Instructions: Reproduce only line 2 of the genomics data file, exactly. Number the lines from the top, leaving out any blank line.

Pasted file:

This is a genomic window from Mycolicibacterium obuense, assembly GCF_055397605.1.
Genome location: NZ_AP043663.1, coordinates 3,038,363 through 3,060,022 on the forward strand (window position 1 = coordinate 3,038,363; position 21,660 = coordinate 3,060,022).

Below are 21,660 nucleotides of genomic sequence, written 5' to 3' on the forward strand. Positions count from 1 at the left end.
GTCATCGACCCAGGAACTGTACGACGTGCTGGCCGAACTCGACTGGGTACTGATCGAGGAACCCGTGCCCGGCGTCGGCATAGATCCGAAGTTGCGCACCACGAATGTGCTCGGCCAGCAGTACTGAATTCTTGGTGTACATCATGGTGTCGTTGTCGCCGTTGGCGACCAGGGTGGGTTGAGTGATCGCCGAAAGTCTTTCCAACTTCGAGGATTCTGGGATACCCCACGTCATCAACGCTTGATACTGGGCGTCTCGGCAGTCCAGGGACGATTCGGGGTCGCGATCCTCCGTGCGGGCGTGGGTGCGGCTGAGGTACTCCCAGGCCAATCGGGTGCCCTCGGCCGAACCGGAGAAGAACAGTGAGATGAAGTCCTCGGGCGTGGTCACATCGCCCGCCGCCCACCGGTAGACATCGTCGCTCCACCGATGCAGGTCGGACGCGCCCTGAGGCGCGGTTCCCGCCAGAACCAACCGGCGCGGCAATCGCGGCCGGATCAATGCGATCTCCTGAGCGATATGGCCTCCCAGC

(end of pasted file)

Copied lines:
Genome location: NZ_AP043663.1, coordinates 3,038,363 through 3,060,022 on the forward strand (window position 1 = coordinate 3,038,363; position 21,660 = coordinate 3,060,022).